I can’t listen to this without feeling a tightness in my chest.
The death of Mac Miller two weeks ago was a real shock. The world lost a decent human being who was trying to find his way, and hip-hop lost a figure who was steadily rising with his vulnerability and earnestness. Hailing from Pittsburgh, Miller came onto the scene around the start of the decade hungry to make it as a rapper, and while he was initially written off by listeners for his derivative styles and amateurish tracks, he worked hard to gain respect, genuinely befriending other artists, guesting on tracks here and there, and refining his music. Starting with his 2012 mixtape Macadelic and his 2013 debut record Watching Movies with the Sound Off Miller really begun to define himself, opting for more introspective songs which dived into his anxieties, failed relationships, addictions, and more. His sound and outlook matured, and Miller really began to tap into something meaningful. He was progressing, and it’s fascinating to see how he grew over the course of his discography. His 2016 effort The Divine Feminine was terrific, a candid, fun, and sexy celebration of women and relationships. It was the record that made me take notice, and from there I wanted to see where Miller would go next.
Last month Miller put out Swimming, a smooth and poignant exploration of his life in 2018, especially in the wake of breaking up with his long-time girlfriend, Ariana Grande. The record is reflective, emotional, and just a tad bit uplifting, as Mac mentions from the first track that he’s now learned to swim, when before it felt like he was drowning. Swimming is the sound of Miller picking up the pieces and moving forward, championing self-care, acceptance, and taking things one step at a time. Things are far from perfect, but he feels more more assured than ever, and he’s learning to weather the storm. Hearing him finding and increasing his inner peace makes it all the more sad that he never got to continue progressing, both in his life and in his music. Mac Miller was building up to something really great.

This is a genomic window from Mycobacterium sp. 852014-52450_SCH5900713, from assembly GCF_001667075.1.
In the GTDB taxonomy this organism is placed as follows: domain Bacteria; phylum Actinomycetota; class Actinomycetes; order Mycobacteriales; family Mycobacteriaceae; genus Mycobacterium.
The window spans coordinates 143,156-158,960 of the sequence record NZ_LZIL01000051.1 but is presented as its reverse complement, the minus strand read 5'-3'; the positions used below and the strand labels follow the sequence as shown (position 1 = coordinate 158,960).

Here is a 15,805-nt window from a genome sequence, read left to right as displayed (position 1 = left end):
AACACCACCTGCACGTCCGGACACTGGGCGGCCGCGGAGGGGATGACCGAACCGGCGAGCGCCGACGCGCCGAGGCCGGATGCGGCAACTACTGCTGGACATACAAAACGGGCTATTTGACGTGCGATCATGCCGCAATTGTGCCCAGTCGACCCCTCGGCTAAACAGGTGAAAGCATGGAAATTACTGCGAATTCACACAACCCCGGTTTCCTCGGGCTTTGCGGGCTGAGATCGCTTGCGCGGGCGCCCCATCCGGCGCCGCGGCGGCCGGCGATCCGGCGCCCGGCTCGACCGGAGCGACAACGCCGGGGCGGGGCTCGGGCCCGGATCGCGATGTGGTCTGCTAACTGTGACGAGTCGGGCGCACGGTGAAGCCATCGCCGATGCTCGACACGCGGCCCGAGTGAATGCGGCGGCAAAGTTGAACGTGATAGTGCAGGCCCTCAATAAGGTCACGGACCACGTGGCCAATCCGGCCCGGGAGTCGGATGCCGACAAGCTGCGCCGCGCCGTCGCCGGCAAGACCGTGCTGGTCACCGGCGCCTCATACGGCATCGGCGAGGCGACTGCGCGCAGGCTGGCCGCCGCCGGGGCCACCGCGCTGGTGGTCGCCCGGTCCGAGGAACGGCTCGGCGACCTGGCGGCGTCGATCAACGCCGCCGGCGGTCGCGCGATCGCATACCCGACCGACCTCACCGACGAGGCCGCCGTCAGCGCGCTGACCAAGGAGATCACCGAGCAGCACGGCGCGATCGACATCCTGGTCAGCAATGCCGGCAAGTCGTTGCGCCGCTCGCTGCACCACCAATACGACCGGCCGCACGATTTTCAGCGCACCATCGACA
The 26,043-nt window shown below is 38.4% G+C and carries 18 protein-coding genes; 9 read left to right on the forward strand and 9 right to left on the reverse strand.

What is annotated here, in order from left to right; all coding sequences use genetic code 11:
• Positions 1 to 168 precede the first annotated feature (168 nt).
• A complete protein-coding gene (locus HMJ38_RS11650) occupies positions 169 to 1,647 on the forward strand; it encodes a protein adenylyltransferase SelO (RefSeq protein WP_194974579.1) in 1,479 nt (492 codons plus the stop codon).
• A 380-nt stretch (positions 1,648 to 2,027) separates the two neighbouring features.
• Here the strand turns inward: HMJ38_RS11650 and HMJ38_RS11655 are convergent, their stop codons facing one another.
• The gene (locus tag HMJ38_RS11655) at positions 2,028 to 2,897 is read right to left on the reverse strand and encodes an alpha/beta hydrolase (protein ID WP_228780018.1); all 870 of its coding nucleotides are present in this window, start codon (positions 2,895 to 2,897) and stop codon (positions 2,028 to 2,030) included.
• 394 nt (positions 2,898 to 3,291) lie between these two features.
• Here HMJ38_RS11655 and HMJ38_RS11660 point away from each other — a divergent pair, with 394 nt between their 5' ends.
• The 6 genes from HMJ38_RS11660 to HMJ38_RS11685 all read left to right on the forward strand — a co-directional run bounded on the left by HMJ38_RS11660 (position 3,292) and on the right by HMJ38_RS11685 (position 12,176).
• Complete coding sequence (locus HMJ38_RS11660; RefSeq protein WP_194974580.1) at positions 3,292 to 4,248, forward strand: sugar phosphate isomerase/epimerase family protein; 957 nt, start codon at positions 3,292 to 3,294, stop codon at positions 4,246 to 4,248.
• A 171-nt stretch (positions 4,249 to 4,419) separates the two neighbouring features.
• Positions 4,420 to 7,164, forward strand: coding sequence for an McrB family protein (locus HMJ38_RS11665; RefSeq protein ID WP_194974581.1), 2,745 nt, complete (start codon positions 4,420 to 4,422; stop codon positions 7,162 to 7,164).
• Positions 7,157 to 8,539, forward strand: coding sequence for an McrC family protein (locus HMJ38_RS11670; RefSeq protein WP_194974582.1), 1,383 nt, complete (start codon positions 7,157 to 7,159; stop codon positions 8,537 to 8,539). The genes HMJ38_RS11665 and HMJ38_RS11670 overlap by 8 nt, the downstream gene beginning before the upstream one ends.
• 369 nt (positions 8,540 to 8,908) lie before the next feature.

“2009” is a tough track to listen to. Over a doleful, solemn beat, Miller reflects on his past, talking about his struggles with addiction and despair, and how he still grapples with the storm inside. He mentions that it ain’t 2009, he ain’t a kid anymore, and there’s so much more life to live and so much to lose. There’s a quiet sadness to this song which feels all the more striking in the wake of his passing, and it’s one of the album’s rawest and most affecting moments.
Rest easy, Mac.